Trump: Sudan to Pay $335 Million to U.S. Victims of Terrorism

Protestors arrive in the main gathering point to protest against the military junta on April 27, 2019 in Khartoum, Sudan. After months of protesting from the people of Sudan, organised by the Sudanese Professionals' Association (SPA), President Omar al-Bashir was ousted having been in power since 1989. The following day …
Fredrik Lerneryd/Getty Images

President Donald Trump on Monday announced a deal with the government of Sudan to pay $335 million in compensation to the victims of terrorism and their families.

In return, Trump promised to remove Sudan from the U.S. government’s list of state sponsors of terrorism.

Trump made the announcement on Twitter, where he specified that Sudan will not be delisted as a state sponsor of terrorism until those compensation checks clear:

The East African on Tuesday reported that “African leaders, including President Uhuru Kenyatta and South Africa’s Cyril Ramaphosa, had several times called for the lifting of sanctions to help the transitional government correct mistakes of the previous regime of Omar al-Bashir.”

Sudan’s current Prime Minister Abdalla Hamdok welcomed Trump’s announcement. He blamed Sudan’s past support for terrorism, including Al-Qaeda under Osama bin Laden and violence in Darfur, entirely on the Bashir regime. Bashir’s three decades of rule ended in April 2019 when he was ousted after months of protests.

“As we’re about to get rid of the heaviest legacy of Sudan’s previous, defunct regime, I should reiterate that we are peace-loving people and have never supported terrorism. We very much look forward to your official notification to Congress rescinding the designation of Sudan as a state-sponsor of terrorism, which has cost Sudan too much,” Hamdok wrote in tweets of his own.

A U.S. official told Reuters the delisting of Sudan as a state sponsor of terrorism could begin the process of normalizing diplomatic relations between Sudan and Israel. According to this source, “the details and timing were still being worked out” for such a diplomatic breakthrough.

“A key sticking point in the negotiations was Sudan’s insistence that any announcement of Khartoum’s de-listing not be explicitly linked to normalization with Israel. Differences remain between Sudanese political and military officials on how far and how fast to go in warming of relations with Israel,” Reuters noted. 

Hamdok himself reportedly told Secretary of State Mike Pompeo in August that delisting should not be directly linked to normalizing relations with Israel.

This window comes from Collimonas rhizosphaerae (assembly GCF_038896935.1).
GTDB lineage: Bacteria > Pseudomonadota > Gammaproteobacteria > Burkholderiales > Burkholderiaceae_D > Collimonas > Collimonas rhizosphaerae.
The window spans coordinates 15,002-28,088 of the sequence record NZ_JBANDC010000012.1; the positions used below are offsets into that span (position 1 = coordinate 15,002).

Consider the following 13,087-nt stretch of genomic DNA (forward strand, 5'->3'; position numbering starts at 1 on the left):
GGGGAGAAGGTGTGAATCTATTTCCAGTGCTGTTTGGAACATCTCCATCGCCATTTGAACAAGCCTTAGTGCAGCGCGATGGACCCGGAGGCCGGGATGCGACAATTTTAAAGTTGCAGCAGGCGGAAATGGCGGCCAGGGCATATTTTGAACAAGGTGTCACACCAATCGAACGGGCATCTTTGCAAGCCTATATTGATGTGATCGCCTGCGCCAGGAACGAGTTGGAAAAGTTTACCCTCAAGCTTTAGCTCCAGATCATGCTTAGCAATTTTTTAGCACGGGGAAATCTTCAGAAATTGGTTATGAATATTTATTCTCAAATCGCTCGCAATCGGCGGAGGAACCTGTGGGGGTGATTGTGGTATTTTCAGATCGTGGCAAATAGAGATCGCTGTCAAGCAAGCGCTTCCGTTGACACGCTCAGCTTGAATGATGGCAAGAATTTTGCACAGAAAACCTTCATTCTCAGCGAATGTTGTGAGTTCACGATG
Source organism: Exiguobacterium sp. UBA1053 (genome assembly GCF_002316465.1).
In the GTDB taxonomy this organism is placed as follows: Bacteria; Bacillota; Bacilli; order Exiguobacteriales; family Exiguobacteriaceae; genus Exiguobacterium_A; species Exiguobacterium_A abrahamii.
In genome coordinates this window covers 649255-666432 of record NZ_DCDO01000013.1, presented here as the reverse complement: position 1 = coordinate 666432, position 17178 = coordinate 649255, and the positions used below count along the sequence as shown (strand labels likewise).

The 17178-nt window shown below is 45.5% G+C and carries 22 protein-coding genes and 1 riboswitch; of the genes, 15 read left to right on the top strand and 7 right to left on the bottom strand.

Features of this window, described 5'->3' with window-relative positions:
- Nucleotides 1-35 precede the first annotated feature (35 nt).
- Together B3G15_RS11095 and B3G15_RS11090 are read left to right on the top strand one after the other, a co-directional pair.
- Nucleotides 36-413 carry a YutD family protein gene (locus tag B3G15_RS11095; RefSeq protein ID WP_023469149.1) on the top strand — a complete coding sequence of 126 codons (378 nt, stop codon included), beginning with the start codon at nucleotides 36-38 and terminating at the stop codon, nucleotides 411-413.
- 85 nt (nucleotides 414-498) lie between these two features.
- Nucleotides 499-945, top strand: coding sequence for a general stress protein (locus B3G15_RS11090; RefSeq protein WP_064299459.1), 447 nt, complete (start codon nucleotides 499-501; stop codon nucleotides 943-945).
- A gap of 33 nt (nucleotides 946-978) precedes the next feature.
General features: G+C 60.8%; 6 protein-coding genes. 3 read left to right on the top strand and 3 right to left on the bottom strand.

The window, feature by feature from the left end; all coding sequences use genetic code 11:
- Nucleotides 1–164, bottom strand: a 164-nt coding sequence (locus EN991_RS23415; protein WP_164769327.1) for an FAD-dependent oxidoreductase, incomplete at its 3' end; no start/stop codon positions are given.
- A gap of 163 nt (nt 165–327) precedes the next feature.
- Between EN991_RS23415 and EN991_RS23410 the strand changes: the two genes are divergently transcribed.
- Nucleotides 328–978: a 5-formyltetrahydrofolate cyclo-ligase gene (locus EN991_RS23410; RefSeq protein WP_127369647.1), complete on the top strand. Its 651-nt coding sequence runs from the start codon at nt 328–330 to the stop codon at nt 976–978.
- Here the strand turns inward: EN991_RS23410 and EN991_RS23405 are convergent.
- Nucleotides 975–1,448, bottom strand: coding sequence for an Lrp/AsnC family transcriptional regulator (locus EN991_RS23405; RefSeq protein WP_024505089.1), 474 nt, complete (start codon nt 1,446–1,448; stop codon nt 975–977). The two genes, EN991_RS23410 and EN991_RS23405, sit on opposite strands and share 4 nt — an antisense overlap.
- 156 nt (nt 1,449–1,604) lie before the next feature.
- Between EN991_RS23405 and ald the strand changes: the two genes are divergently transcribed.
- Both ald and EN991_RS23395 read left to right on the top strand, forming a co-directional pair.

Sudanese officials said three weeks ago that negotiations to recognize Israel stalled because Sudan’s transitional government feared popular unrest unless it secured financial relief first – at least double the amount the U.S., Israel, and the United Arab Emirates were offering – and the only way to provide the desired economic security was to begin lifting sanctions against Sudan.

Sudan is still a few years away from real democracy, as Hamdok governs alongside a military junta that holds the chairmanship and half of the seats on the “Sovereign Council” established after Bashir’s ouster. The Sovereign Council is supposed to transition to civilian control next year, then cede power to an elected government in 2022.

General Abdel-Farrah Burhan, the head of the Sovereign Council, also hailed President Trump’s announcement as a “constructive step” and proper “recognition of the historic change that has taken place in Sudan.”

The Associated Press reported on Tuesday that not all victims of Sudan-sponsored terrorism are pleased with the settlement deal brokered by the Trump administration.

“More than 500 of the 700 victims of the 1998 bombings at the U.S. embassies signed a letter rejecting Sudan’s settlement offer, partly because it would award more money to Americans than Africans who worked there,” the AP noted. “The letter said the plan offers compensation dependent on a victim’s nation of birth, rather than the severity of injuries.”

Other representatives for the families of victims said the settlement deal was reasonable and should be implemented swiftly by the U.S. Congress to stabilize Sudan and secure its continued cooperation in regional anti-terrorism efforts. Advocates of the deal said Sudan has been especially helpful at restraining the malevolent influence of Iran.

An important remaining order of business for Sudan will be restoring its sovereign immunity to prevent future terrorism lawsuits from being filed against it. Sudan’s claims to sovereign immunity were most recently rejected by the U.S. Supreme Court in May 2020, allowing a case filed by victims of the 1998 bombings at the embassies in Kenya and Tanzania to move forward.

224 people were killed in those attacks, including 12 Americans. The attacks were linked to al-Qaeda, whose operatives were harbored by the Sudanese government at the time. The Bashir regime in Sudan was also accused of helping al-Qaeda move personnel, weapons, and money into Kenya to prepare for the attack on the U.S. embassy there.

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